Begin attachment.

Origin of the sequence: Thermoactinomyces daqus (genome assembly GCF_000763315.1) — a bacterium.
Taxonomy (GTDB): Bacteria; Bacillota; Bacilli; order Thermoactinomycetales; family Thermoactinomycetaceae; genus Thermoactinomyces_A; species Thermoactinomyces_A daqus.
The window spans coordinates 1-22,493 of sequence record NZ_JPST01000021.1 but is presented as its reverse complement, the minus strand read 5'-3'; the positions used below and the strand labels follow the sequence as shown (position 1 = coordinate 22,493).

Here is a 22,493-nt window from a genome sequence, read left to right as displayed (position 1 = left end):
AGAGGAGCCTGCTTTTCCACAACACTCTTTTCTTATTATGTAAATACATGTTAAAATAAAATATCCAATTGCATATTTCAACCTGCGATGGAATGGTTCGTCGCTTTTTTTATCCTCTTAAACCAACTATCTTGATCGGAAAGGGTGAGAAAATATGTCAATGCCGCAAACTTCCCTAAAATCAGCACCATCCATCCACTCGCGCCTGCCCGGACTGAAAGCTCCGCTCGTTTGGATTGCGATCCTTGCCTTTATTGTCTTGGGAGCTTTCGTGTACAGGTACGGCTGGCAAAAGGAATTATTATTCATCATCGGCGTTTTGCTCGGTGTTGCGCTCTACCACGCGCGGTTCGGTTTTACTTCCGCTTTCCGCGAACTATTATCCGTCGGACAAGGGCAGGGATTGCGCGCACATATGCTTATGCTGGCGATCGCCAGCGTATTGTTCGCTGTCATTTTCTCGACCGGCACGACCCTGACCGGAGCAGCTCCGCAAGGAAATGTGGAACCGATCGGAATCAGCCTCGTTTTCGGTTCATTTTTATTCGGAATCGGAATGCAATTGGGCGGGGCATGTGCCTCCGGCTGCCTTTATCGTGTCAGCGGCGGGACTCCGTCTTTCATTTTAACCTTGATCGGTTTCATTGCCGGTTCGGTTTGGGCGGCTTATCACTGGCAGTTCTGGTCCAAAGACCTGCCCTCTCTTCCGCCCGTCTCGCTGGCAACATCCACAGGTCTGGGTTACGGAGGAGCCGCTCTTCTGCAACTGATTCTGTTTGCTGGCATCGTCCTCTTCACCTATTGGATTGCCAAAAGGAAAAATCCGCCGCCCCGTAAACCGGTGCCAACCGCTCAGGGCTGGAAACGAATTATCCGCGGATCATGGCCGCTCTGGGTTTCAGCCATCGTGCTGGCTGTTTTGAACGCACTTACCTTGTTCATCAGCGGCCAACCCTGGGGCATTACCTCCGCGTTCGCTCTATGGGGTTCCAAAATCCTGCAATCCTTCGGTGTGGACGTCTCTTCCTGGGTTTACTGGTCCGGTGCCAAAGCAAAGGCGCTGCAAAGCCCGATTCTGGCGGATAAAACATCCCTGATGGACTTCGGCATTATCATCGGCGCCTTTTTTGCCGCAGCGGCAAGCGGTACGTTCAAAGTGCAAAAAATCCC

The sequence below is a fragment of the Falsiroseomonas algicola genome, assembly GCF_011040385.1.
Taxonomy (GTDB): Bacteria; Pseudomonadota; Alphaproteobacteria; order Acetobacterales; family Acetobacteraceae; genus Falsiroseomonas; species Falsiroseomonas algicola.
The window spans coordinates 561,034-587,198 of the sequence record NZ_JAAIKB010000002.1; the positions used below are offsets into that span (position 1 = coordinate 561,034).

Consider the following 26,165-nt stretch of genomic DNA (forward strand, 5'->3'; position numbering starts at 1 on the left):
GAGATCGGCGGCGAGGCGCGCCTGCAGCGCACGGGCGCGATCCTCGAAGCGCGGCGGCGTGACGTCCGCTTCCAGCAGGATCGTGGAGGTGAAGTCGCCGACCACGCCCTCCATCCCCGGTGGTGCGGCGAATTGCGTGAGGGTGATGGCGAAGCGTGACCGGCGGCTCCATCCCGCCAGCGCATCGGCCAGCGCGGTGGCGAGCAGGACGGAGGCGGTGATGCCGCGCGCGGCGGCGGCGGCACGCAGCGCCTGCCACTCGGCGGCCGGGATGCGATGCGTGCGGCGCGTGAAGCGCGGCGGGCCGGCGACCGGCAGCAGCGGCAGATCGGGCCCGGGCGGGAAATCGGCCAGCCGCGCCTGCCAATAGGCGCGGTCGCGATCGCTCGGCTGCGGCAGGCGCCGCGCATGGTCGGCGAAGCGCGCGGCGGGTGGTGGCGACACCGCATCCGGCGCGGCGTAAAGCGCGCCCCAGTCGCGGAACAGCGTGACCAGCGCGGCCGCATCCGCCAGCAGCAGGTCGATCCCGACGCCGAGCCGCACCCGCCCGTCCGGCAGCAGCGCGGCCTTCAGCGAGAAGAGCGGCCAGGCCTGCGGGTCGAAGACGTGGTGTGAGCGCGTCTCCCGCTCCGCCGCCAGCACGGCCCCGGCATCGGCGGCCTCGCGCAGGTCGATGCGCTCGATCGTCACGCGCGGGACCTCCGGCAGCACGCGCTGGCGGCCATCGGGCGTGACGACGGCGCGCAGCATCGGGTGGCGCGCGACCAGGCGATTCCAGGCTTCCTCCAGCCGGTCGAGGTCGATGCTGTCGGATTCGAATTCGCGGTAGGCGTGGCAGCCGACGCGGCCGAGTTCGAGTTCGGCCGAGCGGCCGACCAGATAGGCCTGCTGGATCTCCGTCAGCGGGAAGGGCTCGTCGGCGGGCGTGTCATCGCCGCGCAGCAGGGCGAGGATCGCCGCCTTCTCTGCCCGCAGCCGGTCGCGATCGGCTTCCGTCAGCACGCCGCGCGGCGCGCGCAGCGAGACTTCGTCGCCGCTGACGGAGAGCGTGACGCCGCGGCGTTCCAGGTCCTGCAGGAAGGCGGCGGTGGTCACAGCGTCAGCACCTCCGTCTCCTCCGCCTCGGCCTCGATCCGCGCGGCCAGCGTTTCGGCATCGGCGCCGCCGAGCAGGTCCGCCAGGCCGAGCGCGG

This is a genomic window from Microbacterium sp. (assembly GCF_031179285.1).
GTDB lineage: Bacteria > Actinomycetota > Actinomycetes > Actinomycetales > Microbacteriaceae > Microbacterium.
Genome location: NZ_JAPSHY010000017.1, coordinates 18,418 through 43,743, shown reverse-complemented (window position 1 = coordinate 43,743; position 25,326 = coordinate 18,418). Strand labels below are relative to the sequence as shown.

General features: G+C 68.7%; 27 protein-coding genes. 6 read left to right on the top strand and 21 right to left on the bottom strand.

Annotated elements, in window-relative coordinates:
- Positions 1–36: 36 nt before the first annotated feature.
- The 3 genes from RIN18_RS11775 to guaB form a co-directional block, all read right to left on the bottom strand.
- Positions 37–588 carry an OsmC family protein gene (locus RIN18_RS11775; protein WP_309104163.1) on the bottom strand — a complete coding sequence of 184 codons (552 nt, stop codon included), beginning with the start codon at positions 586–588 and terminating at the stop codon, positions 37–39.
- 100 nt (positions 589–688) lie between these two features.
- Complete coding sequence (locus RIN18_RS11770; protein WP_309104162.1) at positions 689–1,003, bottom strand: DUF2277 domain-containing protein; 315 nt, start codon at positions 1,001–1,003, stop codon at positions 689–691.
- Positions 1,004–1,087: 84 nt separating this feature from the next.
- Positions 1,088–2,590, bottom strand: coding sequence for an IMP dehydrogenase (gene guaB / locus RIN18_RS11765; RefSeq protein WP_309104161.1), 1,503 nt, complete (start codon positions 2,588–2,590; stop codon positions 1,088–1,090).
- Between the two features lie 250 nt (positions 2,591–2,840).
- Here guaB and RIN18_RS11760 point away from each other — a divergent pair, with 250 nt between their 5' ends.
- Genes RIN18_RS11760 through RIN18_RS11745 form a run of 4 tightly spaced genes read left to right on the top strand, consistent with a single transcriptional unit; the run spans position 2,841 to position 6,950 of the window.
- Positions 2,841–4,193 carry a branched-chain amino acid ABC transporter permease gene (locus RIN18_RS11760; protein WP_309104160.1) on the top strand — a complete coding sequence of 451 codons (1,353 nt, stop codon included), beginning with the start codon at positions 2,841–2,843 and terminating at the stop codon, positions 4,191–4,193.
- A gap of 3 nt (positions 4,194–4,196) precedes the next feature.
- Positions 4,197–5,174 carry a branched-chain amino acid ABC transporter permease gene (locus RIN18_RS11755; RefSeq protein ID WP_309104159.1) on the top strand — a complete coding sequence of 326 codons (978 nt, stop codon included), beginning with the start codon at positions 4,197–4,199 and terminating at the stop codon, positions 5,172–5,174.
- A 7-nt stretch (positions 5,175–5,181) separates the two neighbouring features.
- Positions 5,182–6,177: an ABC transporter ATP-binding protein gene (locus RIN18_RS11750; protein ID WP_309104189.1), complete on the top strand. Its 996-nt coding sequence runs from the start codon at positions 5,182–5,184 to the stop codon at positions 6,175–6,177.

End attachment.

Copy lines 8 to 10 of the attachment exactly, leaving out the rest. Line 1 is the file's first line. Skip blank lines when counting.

The window spans coordinates 561,034-587,198 of the sequence record NZ_JAAIKB010000002.1; the positions used below are offsets into that span (position 1 = coordinate 561,034).

Consider the following 26,165-nt stretch of genomic DNA (forward strand, 5'->3'; position numbering starts at 1 on the left):
GAGATCGGCGGCGAGGCGCGCCTGCAGCGCACGGGCGCGATCCTCGAAGCGCGGCGGCGTGACGTCCGCTTCCAGCAGGATCGTGGAGGTGAAGTCGCCGACCACGCCCTCCATCCCCGGTGGTGCGGCGAATTGCGTGAGGGTGATGGCGAAGCGTGACCGGCGGCTCCATCCCGCCAGCGCATCGGCCAGCGCGGTGGCGAGCAGGACGGAGGCGGTGATGCCGCGCGCGGCGGCGGCGGCACGCAGCGCCTGCCACTCGGCGGCCGGGATGCGATGCGTGCGGCGCGTGAAGCGCGGCGGGCCGGCGACCGGCAGCAGCGGCAGATCGGGCCCGGGCGGGAAATCGGCCAGCCGCGCCTGCCAATAGGCGCGGTCGCGATCGCTCGGCTGCGGCAGGCGCCGCGCATGGTCGGCGAAGCGCGCGGCGGGTGGTGGCGACACCGCATCCGGCGCGGCGTAAAGCGCGCCCCAGTCGCGGAACAGCGTGACCAGCGCGGCCGCATCCGCCAGCAGCAGGTCGATCCCGACGCCGAGCCGCACCCGCCCGTCCGGCAGCAGCGCGGCCTTCAGCGAGAAGAGCGGCCAGGCCTGCGGGTCGAAGACGTGGTGTGAGCGCGTCTCCCGCTCCGCCGCCAGCACGGCCCCGGCATCGGCGGCCTCGCGCAGGTCGATGCGCTCGATCGTCACGCGCGGGACCTCCGGCAGCACGCGCTGGCGGCCATCGGGCGTGACGACGGCGCGCAGCATCGGGTGGCGCGCGACCAGGCGATTCCAGGCTTCCTCCAGCCGGTCGAGGTCGATGCTGTCGGATTCGAATTCGCGGTAGGCGTGGCAGCCGACGCGGCCGAGTTCGAGTTCGGCCGAGCGGCCGACCAGATAGGCCTGCTGGATCTCCGTCAGCGGGAAGGGCTCGTCGGCGGGCGTGTCATCGCCGCGCAGCAGGGCGAGGATCGCCGCCTTCTCTGCCCGCAGCCGGTCGCGATCGGCTTCCGTCAGCACGCCGCGCGGCGCGCGCAGCGAGACTTCGTCGCCGCTGACGGAGAGCGTGACGCCGCGGCGTTCCAGGTCCTGCAGGAAGGCGGCGGTGGTCACAGCGTCAGCACCTCCGTCTCCTCCGCCTCGGCCTCGATCCGCGCGGCCAGCGTTTCGGCATCGGCGCCGCCGAGCAGGTCCGCCAGGCCGAGCGCGG